Of course, it was apparent enough to anyone who may have stopped to ponder the matter that Americans could move contentedly into the future, half-heartedly embracing a religion that provided neither cosmic values nor compelling explanations. Will Herberg, writing at the peak of America's postwar religious revival in the 1950s, had observed that religious sentiments were relatively superficial, despite their apparent universality. Americans always had been able to reconcile their churchgoing with schemes and ambitions hardly fitting for truer believers.
The churches' ability to sustain themselves on sheer inertia, however, seemed more doubtful. The tacit assumptions on which churchgoing was predicated were clearly in danger of unraveling. Finding community among fellow congregants was likely to be less attractive to Americans who could effortlessly stay in touch with friends and family by other means. Messages about God could readily be heard on television instead of having to attend one's house of worship. If families that prayed together might, as advertisements suggested, stay together, churchgoing easily could cease to be attractive to the many Americans whose marriages had already failed. The mental jostling that millions of younger Americans experienced when they attended colleges and universities seemed especially likely to unsettle the conventional wisdom offered in pulpits and pews.
Yet the striking feature of American religion during the last decades of the twentieth century was its remarkable stability. Large numbers of people continued to affiliate with churches and synagogues and to overwhelmingly express belief in God. Their proclivity to participate in religious services was undiminished. The religious voice in public life continued to be heard, and faith communities played a large role in the nation's philanthropic and service efforts. In a marked turnaround of scholarly and journalistic thought, virtually every observer of American religion became more impressed by its persistence than by signs of its erosion or impending collapse.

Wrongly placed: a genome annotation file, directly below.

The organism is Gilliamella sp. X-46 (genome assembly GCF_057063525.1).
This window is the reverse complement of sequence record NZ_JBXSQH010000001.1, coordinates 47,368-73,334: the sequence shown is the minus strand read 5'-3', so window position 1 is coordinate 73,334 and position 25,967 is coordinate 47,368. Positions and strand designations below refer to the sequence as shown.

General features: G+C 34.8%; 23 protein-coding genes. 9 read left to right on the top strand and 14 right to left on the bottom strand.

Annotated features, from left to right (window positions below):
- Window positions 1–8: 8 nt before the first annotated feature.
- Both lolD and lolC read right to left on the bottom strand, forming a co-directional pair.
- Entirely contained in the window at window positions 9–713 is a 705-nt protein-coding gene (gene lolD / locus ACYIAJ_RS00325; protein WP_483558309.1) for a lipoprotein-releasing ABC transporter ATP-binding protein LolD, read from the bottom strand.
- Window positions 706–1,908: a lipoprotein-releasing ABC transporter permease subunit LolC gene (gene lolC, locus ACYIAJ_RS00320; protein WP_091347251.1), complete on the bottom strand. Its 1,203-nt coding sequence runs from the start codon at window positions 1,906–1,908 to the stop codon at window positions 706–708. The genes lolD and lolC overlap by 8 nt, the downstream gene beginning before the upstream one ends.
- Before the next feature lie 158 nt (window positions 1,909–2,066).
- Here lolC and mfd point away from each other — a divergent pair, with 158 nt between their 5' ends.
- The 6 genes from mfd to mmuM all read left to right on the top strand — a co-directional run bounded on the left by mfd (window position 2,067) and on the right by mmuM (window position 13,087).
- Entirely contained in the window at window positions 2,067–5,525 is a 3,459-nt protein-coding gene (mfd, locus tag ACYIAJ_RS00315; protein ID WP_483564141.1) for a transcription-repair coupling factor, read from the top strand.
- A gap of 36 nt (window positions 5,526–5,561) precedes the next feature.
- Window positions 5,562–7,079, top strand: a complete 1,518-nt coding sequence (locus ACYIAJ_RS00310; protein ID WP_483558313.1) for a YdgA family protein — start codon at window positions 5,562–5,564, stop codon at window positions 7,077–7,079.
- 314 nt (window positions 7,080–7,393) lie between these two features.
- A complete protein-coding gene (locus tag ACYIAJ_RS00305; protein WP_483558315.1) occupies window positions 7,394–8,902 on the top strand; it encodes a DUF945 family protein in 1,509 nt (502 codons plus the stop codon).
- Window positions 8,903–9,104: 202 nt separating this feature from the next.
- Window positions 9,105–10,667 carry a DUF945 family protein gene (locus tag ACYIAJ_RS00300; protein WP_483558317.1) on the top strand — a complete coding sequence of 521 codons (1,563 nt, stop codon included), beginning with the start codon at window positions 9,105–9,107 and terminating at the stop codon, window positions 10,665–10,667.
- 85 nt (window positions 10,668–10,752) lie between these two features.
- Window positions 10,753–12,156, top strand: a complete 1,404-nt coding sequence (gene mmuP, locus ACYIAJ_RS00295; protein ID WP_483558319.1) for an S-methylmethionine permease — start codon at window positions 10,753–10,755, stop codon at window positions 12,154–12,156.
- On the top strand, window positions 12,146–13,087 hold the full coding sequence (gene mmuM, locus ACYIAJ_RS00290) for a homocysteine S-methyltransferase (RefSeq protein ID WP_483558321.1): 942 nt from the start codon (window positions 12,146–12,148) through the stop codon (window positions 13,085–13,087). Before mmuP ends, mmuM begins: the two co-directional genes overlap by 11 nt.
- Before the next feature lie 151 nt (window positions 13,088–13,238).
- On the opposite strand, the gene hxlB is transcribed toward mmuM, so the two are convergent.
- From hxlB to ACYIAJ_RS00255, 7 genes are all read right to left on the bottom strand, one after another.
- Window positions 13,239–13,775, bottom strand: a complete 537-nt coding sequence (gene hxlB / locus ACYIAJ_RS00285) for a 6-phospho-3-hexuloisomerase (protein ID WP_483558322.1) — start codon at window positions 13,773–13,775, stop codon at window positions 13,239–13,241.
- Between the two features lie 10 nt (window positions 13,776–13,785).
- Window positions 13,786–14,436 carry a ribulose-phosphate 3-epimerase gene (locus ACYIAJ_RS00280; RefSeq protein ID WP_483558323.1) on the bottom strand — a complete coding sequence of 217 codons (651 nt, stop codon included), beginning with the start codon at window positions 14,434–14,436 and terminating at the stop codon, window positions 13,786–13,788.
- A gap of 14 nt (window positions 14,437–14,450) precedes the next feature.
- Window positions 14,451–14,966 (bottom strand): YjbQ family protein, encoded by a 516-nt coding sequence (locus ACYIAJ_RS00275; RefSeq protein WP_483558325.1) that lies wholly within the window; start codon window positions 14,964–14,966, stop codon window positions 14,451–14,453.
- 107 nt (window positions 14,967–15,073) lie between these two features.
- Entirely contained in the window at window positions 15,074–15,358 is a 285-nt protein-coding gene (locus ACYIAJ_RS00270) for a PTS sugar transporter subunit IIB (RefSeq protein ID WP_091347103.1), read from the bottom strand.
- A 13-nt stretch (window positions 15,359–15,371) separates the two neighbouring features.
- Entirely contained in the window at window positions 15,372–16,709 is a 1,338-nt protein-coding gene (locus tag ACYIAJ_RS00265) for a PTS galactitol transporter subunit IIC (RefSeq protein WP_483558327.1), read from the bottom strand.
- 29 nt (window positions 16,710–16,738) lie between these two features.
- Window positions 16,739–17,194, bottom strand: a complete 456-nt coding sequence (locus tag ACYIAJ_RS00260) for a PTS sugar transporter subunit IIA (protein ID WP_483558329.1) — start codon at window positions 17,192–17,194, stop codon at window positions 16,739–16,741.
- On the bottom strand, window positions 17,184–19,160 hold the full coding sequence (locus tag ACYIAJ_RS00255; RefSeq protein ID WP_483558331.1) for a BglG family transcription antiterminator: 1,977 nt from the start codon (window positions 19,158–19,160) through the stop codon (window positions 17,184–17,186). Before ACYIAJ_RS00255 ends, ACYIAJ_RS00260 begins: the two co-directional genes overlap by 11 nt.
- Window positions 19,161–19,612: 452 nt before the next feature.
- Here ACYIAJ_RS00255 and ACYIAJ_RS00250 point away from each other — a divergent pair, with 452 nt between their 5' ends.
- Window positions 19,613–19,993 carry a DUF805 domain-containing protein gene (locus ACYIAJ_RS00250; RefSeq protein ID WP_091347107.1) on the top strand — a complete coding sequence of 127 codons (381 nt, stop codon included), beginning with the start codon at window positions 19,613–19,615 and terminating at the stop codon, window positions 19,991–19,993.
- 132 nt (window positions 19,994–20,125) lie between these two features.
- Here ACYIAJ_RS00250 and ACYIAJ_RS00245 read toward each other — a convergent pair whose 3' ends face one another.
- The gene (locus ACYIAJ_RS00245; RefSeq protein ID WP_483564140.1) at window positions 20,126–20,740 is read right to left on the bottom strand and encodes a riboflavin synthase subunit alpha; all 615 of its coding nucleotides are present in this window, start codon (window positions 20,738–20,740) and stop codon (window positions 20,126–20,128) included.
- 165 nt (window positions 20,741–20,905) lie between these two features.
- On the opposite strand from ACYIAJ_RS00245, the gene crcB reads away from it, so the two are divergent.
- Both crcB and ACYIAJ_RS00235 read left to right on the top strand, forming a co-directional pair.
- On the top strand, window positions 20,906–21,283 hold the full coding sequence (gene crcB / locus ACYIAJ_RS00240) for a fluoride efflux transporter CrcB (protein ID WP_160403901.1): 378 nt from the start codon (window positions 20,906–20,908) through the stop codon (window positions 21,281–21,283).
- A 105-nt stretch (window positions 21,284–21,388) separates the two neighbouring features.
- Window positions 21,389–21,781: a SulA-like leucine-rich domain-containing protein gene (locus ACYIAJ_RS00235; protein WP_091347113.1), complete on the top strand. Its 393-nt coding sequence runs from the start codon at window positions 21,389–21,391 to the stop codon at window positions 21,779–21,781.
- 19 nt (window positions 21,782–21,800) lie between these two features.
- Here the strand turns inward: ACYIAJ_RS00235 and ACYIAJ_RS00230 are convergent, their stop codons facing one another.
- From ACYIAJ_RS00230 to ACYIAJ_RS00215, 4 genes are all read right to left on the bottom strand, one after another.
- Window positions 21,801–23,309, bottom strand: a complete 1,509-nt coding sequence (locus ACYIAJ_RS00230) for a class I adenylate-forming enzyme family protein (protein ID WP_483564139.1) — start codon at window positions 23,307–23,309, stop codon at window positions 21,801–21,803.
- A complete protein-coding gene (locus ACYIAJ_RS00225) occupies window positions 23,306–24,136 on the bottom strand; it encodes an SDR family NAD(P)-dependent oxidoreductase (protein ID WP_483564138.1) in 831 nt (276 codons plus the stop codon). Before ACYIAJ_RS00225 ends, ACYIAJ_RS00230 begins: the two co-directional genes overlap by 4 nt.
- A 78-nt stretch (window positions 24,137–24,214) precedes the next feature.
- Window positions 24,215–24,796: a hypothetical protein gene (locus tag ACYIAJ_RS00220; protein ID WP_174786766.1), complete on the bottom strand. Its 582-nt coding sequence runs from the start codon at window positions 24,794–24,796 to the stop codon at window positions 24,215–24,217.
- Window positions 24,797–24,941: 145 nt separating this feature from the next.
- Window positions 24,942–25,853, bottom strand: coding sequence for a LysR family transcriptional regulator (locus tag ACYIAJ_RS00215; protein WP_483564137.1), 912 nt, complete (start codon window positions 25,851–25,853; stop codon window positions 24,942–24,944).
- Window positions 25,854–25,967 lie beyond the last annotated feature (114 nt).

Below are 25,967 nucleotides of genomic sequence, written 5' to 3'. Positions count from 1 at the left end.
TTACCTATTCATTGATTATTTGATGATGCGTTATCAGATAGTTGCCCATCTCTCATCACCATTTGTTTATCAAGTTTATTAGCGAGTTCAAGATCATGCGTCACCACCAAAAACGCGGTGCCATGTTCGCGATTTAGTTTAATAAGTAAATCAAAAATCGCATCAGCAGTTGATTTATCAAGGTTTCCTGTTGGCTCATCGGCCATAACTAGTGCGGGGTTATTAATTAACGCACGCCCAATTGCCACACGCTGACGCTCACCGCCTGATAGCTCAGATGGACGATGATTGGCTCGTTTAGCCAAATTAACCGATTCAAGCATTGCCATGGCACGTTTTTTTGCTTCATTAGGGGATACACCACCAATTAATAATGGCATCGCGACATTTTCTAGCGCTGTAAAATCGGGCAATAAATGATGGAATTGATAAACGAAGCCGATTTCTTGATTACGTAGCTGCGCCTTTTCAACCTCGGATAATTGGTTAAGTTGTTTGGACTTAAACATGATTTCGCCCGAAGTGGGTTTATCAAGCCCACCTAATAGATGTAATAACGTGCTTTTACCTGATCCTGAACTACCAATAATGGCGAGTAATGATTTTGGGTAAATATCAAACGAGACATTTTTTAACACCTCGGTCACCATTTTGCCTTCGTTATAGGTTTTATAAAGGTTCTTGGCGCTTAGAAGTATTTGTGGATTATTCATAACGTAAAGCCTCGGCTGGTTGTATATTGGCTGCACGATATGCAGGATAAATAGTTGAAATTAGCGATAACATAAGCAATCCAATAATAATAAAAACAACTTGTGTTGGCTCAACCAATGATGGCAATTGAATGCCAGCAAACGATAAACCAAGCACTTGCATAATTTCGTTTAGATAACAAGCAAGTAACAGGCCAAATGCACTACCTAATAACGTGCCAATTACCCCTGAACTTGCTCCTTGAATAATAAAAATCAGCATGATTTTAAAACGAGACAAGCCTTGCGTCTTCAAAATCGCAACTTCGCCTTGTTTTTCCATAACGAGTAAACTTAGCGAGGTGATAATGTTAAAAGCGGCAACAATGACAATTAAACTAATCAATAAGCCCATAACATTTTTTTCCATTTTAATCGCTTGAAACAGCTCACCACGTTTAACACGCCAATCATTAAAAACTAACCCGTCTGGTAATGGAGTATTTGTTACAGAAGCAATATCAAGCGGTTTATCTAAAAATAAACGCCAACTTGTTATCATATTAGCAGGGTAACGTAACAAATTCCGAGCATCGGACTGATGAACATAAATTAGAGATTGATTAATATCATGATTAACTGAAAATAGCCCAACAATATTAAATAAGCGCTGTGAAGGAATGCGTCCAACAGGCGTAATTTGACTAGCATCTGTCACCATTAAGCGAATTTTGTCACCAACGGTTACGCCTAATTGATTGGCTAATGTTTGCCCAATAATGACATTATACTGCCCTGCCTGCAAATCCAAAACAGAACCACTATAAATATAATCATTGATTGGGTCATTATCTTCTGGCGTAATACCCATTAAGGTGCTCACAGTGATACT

Religious statistics provide a ready indication of this persistence. Each year tens of thousands of respondents in Gallup Polls are asked whether they attended religious services in the past seven days. Although it is suspected that some people say they have attended when in fact they have not, there is no reason to think that prevarication of this kind has become worse in recent years. The fact that the questions are always asked in the same way, and that they are asked of such large numbers of people, gives added meaning to the results. In 1970, approximately four Americans in ten said they had attended religious services in the past seven days; in 1980, the proportions ranged between 40 and 41 percent; in 1990, the figure was 40 percent; and in 2000, it was still virtually the same (41 percent).